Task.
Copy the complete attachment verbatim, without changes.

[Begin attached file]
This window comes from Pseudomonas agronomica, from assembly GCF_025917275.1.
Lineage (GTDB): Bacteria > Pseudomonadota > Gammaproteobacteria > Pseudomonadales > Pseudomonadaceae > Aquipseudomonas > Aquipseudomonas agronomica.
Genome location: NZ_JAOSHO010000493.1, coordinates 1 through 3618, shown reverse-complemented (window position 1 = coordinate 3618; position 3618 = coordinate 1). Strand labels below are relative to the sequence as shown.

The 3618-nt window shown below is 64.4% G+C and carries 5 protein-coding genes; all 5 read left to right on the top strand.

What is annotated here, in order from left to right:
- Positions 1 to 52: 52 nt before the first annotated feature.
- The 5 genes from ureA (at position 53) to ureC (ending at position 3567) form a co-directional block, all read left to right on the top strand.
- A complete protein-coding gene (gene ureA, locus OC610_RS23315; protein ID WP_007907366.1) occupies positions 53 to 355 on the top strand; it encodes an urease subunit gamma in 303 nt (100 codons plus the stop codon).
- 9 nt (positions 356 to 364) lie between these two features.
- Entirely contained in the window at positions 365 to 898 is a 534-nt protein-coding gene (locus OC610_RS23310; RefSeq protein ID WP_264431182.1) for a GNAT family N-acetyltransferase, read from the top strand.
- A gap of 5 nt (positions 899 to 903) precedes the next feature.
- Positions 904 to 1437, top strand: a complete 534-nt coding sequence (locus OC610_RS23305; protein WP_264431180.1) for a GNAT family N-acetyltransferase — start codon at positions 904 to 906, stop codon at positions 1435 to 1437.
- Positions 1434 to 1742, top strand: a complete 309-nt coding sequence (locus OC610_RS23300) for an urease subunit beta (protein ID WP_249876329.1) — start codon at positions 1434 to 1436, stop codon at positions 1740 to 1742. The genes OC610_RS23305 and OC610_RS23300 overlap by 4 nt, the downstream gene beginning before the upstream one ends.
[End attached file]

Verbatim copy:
This window comes from Pseudomonas agronomica, from assembly GCF_025917275.1.
Lineage (GTDB): Bacteria > Pseudomonadota > Gammaproteobacteria > Pseudomonadales > Pseudomonadaceae > Aquipseudomonas > Aquipseudomonas agronomica.
Genome location: NZ_JAOSHO010000493.1, coordinates 1 through 3618, shown reverse-complemented (window position 1 = coordinate 3618; position 3618 = coordinate 1). Strand labels below are relative to the sequence as shown.

The 3618-nt window shown below is 64.4% G+C and carries 5 protein-coding genes; all 5 read left to right on the top strand.

What is annotated here, in order from left to right:
- Positions 1 to 52: 52 nt before the first annotated feature.
- The 5 genes from ureA (at position 53) to ureC (ending at position 3567) form a co-directional block, all read left to right on the top strand.
- A complete protein-coding gene (gene ureA, locus OC610_RS23315; protein ID WP_007907366.1) occupies positions 53 to 355 on the top strand; it encodes an urease subunit gamma in 303 nt (100 codons plus the stop codon).
- 9 nt (positions 356 to 364) lie between these two features.
- Entirely contained in the window at positions 365 to 898 is a 534-nt protein-coding gene (locus OC610_RS23310; RefSeq protein ID WP_264431182.1) for a GNAT family N-acetyltransferase, read from the top strand.
- A gap of 5 nt (positions 899 to 903) precedes the next feature.
- Positions 904 to 1437, top strand: a complete 534-nt coding sequence (locus OC610_RS23305; protein WP_264431180.1) for a GNAT family N-acetyltransferase — start codon at positions 904 to 906, stop codon at positions 1435 to 1437.
- Positions 1434 to 1742, top strand: a complete 309-nt coding sequence (locus OC610_RS23300) for an urease subunit beta (protein ID WP_249876329.1) — start codon at positions 1434 to 1436, stop codon at positions 1740 to 1742. The genes OC610_RS23305 and OC610_RS23300 overlap by 4 nt, the downstream gene beginning before the upstream one ends.